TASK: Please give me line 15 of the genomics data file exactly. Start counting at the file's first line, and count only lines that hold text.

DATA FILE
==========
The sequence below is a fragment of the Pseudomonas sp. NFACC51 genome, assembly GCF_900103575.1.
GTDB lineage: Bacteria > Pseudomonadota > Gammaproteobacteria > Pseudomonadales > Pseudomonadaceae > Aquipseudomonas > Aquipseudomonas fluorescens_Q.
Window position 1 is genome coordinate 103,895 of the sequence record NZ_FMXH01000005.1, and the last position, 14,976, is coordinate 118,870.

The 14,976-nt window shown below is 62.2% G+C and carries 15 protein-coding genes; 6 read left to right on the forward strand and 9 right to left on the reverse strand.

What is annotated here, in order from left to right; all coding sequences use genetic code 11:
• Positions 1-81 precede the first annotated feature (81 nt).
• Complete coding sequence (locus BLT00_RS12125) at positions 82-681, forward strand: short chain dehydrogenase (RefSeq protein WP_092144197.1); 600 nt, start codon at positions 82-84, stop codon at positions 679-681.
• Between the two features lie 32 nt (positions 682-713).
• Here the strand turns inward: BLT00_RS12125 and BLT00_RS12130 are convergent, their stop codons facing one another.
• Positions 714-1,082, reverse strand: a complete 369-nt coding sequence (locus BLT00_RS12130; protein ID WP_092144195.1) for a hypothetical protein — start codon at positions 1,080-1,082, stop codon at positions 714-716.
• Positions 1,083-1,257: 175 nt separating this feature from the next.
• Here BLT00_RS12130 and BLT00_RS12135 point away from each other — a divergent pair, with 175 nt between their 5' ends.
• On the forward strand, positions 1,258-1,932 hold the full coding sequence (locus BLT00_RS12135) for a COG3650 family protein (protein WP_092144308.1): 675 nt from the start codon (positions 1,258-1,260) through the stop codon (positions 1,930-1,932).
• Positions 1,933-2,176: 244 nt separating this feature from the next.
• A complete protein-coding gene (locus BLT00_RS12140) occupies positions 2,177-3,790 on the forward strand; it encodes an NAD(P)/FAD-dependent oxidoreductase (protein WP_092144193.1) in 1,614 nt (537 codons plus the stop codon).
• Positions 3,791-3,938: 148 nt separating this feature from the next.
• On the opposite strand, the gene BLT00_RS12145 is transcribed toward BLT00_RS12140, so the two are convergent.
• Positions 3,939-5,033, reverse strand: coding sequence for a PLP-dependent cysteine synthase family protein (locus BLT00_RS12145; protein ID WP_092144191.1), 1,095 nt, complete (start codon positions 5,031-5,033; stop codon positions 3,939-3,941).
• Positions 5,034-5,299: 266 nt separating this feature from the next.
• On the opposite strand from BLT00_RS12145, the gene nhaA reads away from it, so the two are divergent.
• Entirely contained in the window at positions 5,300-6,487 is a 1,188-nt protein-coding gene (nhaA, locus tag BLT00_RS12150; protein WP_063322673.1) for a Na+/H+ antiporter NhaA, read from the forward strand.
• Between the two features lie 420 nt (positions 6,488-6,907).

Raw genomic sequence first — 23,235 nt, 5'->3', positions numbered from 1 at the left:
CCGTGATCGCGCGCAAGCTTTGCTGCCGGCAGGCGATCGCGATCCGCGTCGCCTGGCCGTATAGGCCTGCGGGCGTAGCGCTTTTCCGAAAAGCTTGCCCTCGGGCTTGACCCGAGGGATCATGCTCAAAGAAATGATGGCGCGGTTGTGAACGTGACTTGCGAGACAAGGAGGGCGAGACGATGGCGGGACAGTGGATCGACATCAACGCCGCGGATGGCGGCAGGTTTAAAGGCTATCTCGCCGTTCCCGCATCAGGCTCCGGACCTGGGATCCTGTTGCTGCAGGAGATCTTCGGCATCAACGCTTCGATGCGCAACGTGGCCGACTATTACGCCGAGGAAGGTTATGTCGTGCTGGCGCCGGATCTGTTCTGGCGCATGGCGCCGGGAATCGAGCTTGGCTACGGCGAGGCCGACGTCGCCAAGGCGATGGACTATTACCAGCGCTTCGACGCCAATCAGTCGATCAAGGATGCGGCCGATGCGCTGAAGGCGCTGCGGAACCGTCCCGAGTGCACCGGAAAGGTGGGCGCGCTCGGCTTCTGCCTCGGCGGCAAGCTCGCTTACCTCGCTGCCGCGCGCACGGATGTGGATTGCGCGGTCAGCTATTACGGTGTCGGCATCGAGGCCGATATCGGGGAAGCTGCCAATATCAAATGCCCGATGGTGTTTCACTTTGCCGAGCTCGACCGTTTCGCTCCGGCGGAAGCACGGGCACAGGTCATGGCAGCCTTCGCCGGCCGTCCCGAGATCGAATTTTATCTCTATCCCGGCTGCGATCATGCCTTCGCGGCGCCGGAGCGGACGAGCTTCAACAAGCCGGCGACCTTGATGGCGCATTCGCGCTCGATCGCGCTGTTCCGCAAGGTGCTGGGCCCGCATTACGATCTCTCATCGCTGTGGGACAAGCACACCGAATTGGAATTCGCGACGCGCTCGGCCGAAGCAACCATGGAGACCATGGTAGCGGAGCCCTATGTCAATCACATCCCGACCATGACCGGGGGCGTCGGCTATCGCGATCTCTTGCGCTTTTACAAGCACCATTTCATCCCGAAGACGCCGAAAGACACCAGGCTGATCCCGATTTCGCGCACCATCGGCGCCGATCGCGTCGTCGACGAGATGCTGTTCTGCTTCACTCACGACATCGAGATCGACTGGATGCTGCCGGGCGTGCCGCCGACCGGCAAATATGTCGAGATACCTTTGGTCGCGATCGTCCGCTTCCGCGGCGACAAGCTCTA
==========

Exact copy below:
• A complete protein-coding gene (locus BLT00_RS12140) occupies positions 2,177-3,790 on the forward strand; it encodes an NAD(P)/FAD-dependent oxidoreductase (protein WP_092144193.1) in 1,614 nt (537 codons plus the stop codon).